Review: The Realistic Joneses (Patina Productions)

Venue: Limelight on Oxford (Darlinghurst NSW), Mar 13 -30, 2019
Playwright: Will Eno
Director: Julie Baz
Cast: Jeff Houston, Suzann James, David Jeffrey, Jodine Muir
Images by Clare Hawley

Theatre review
There are two straight couples living across the street from each other, both named Jones. In The Realistic Joneses, characters go about their average mundane small town lives, but there is something distinctly strange about the way they talk. Playwright Will Eno’s dialogue feels like high art, bizarre yet completely believable, for a way of excavating truths about the human condition, that only the medium of performance can deliver. Resolutely quirky, The Realistic Joneses brings upheaval to concepts of normalcy that inform Western life. The Joneses speak what they are supposed to, but also what they are not. They portray the ordinary in a manner that creates turbulence, making us laugh because we understand all the arbitrariness of rules that fundamentally govern the politeness of society.

Actor David Jeffrey finds the right pitch for conveying the play’s humour, deadpan but deliberate in an interpretation of John that almost makes him seem an alien pretending to be human. There is no doubt that we can all relate to this sense of displacement, of being awkward in social situations. Director Julie Baz’s understated approach is surprisingly effective in depicting the comedy inherent in our daily lives, but an emphasis on naturalism can sometimes take away from Eno’s heightened style. The very subdued closing scenes abandon the laughs, in search of poignancy, which sadly never quite materialises.

It is a splendid title, that reveals so much about how we present our selves to the world. We aim to be realistic, of appearing to look real, probably because actually being real is not something our collective existence is able to cope with. Those who truly speak their minds are ostracised, maybe even cast as insane, so we learn where the limits are, and negotiate within those rigid borders. There is always something false in how we communicate, especially when in groups. The answer is not to withdraw and hide in arrogant isolation, but to question all that is shown to us. Cynicism, one would argue, is necessary in one’s participation in the world. The real challenge is making that cynicism sit side by side, with an earnestness we must never give up, in our involvement with this world.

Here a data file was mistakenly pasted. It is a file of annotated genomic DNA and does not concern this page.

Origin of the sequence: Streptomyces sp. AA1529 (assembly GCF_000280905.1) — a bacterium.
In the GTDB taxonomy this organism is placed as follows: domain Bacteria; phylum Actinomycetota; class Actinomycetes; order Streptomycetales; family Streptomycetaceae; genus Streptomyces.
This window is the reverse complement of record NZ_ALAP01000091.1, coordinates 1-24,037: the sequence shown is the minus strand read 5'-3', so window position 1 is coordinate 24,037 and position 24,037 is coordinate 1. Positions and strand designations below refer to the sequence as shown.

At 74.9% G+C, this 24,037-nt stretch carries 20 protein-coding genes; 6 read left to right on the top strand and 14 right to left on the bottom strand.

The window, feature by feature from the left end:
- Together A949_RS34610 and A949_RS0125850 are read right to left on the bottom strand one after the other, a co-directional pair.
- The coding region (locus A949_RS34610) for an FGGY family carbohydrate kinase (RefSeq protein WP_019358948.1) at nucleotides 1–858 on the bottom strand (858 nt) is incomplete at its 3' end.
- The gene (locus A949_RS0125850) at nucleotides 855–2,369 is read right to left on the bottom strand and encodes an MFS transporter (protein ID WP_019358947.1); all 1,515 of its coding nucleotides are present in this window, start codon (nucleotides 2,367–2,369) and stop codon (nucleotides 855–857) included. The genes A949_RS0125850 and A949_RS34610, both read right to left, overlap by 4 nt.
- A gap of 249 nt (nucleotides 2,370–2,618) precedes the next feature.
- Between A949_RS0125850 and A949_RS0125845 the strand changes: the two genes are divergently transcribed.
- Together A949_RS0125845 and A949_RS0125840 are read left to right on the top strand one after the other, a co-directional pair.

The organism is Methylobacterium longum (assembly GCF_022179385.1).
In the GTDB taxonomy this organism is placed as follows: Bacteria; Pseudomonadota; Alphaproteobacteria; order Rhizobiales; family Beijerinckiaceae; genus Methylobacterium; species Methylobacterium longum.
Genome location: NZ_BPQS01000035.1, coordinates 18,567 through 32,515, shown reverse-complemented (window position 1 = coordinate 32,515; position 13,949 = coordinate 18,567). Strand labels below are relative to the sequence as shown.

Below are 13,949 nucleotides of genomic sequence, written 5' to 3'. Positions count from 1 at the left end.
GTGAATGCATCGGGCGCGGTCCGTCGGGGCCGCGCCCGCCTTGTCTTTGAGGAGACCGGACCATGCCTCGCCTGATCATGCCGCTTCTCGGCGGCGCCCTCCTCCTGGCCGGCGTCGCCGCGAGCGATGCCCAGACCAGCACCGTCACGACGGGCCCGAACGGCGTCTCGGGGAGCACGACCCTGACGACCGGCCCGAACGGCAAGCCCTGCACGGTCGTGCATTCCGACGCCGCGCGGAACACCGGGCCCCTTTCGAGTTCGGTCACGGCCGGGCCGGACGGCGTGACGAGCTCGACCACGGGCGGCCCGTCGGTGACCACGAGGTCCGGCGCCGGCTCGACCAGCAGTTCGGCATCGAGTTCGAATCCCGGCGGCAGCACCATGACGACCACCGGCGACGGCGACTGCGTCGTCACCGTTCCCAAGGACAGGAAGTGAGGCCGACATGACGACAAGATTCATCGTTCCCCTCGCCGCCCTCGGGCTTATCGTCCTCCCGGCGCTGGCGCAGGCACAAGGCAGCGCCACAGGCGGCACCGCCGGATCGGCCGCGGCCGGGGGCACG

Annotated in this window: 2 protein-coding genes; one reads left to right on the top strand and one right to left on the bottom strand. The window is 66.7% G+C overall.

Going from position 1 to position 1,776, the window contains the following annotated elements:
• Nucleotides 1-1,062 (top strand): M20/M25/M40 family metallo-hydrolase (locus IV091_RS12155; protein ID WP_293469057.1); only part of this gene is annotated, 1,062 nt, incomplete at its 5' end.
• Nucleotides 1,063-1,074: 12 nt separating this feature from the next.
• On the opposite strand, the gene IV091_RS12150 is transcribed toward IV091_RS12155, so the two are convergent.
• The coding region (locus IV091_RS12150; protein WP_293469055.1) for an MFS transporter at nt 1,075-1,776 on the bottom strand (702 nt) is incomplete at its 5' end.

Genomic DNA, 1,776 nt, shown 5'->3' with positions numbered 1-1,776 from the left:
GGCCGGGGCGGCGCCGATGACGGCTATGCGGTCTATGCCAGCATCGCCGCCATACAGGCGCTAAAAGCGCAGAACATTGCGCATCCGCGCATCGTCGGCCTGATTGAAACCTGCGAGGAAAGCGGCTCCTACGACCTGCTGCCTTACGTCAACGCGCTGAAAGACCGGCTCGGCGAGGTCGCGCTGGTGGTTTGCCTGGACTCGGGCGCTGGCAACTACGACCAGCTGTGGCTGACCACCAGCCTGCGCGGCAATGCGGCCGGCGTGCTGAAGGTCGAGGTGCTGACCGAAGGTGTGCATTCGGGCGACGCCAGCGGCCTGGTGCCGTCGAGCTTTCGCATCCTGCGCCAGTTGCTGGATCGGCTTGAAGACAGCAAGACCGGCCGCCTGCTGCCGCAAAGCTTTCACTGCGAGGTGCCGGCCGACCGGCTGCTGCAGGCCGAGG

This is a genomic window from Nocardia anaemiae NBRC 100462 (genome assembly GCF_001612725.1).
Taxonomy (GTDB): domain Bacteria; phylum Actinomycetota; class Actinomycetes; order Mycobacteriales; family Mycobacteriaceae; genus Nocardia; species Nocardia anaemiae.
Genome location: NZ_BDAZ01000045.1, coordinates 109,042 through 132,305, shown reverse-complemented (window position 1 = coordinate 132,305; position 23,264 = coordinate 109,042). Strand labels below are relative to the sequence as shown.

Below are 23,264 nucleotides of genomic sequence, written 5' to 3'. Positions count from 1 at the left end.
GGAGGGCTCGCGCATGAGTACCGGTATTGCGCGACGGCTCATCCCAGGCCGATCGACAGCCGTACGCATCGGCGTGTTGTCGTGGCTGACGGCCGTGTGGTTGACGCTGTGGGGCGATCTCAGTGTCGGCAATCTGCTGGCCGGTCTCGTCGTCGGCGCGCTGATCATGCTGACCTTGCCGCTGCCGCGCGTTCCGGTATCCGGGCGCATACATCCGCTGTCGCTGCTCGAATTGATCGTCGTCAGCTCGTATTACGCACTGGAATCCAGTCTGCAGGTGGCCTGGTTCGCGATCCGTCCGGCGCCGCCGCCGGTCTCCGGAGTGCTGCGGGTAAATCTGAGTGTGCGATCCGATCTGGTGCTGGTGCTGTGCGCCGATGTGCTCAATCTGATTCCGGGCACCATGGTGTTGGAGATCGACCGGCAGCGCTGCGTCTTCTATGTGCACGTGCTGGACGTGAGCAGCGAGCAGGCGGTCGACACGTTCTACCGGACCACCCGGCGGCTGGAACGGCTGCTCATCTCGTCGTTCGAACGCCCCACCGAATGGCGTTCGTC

5 Questions with Suzann James and Jodine Muir

Suzann James

Jodine Muir: What was your first acting experience and what made you want to act as a career?
Suzann James: Ha ha! I was living in Hong Kong and was cast as an alter ego in Neil Simon’s They’re Playing Our Song. I was also the choreographer but I didn’t know how to read music, so the whole cast had to put up with my learned harmonies whilst learning the dance routines. I knew I wanted to perform after seeing and being thoroughly captivated by a live performance of Steel Magnolias. I figured I was overseas, nobody knew me, so I had a license to fail… or not. So I went for it!

You have been a great support to your actress daughter, in particular keeping it ‘realistic’ to the highs and lows of an acting career. Did you have any similar support when you took up acting or did you learn on the job?
Yeah, no. I learnt on the job. And then got myself into a performing arts academy. And my daughter has kind of done the same thing. She was cast in an international musical, got the bug and now goes to a performing arts school. I guess we’re a little backwards in moving forwards.